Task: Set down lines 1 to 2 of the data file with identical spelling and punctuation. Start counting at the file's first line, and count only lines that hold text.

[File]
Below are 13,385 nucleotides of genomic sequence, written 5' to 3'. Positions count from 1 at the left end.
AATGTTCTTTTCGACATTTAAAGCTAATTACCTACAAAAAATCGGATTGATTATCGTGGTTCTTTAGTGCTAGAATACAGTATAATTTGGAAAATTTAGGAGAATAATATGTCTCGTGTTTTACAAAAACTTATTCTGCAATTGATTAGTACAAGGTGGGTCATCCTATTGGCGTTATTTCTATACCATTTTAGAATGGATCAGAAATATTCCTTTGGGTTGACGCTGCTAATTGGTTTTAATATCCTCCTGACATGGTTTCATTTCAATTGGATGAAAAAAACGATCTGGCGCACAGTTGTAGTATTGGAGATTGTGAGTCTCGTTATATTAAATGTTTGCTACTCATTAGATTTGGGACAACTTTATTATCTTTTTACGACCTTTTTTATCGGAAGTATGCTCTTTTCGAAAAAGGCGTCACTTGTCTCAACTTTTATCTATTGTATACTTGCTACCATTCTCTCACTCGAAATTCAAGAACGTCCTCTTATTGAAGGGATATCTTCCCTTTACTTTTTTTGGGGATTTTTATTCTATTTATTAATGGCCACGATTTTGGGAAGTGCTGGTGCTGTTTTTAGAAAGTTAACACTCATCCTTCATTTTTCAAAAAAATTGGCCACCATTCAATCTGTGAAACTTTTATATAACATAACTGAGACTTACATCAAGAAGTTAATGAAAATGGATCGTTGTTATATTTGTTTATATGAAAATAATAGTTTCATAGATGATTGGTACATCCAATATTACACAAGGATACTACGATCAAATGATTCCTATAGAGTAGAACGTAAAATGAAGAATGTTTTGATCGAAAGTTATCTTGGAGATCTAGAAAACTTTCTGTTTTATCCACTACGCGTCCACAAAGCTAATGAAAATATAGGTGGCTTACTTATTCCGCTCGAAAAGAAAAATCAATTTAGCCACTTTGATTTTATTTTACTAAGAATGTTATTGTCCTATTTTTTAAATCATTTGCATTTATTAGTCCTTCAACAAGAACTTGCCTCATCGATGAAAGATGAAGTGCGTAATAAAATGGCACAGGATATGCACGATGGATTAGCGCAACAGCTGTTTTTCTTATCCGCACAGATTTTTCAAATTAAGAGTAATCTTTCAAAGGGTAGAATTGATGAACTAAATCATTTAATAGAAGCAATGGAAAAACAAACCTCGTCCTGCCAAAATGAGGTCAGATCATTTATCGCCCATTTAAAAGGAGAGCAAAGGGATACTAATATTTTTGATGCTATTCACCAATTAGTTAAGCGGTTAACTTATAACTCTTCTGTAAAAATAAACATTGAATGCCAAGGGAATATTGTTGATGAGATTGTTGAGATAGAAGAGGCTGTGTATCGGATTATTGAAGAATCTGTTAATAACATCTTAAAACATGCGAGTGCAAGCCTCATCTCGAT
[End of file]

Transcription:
Below are 13,385 nucleotides of genomic sequence, written 5' to 3'. Positions count from 1 at the left end.
AATGTTCTTTTCGACATTTAAAGCTAATTACCTACAAAAAATCGGATTGATTATCGTGGTTCTTTAGTGCTAGAATACAGTATAATTTGGAAAATTTAGGAGAATAATATGTCTCGTGTTTTACAAAAACTTATTCTGCAATTGATTAGTACAAGGTGGGTCATCCTATTGGCGTTATTTCTATACCATTTTAGAATGGATCAGAAATATTCCTTTGGGTTGACGCTGCTAATTGGTTTTAATATCCTCCTGACATGGTTTCATTTCAATTGGATGAAAAAAACGATCTGGCGCACAGTTGTAGTATTGGAGATTGTGAGTCTCGTTATATTAAATGTTTGCTACTCATTAGATTTGGGACAACTTTATTATCTTTTTACGACCTTTTTTATCGGAAGTATGCTCTTTTCGAAAAAGGCGTCACTTGTCTCAACTTTTATCTATTGTATACTTGCTACCATTCTCTCACTCGAAATTCAAGAACGTCCTCTTATTGAAGGGATATCTTCCCTTTACTTTTTTTGGGGATTTTTATTCTATTTATTAATGGCCACGATTTTGGGAAGTGCTGGTGCTGTTTTTAGAAAGTTAACACTCATCCTTCATTTTTCAAAAAAATTGGCCACCATTCAATCTGTGAAACTTTTATATAACATAACTGAGACTTACATCAAGAAGTTAATGAAAATGGATCGTTGTTATATTTGTTTATATGAAAATAATAGTTTCATAGATGATTGGTACATCCAATATTACACAAGGATACTACGATCAAATGATTCCTATAGAGTAGAACGTAAAATGAAGAATGTTTTGATCGAAAGTTATCTTGGAGATCTAGAAAACTTTCTGTTTTATCCACTACGCGTCCACAAAGCTAATGAAAATATAGGTGGCTTACTTATTCCGCTCGAAAAGAAAAATCAATTTAGCCACTTTGATTTTATTTTACTAAGAATGTTATTGTCCTATTTTTTAAATCATTTGCATTTATTAGTCCTTCAACAAGAACTTGCCTCATCGATGAAAGATGAAGTGCGTAATAAAATGGCACAGGATATGCACGATGGATTAGCGCAACAGCTGTTTTTCTTATCCGCACAGATTTTTCAAATTAAGAGTAATCTTTCAAAGGGTAGAATTGATGAACTAAATCATTTAATAGAAGCAATGGAAAAACAAACCTCGTCCTGCCAAAATGAGGTCAGATCATTTATCGCCCATTTAAAAGGAGAGCAAAGGGATACTAATATTTTTGATGCTATTCACCAATTAGTTAAGCGGTTAACTTATAACTCTTCTGTAAAAATAAACATTGAATGCCAAGGGAATATTGTTGATGAGATTGTTGAGATAGAAGAGGCTGTGTATCGGATTATTGAAGAATCTGTTAATAACATCTTAAAACATGCGAGTGCAAGCCTCATCTCGAT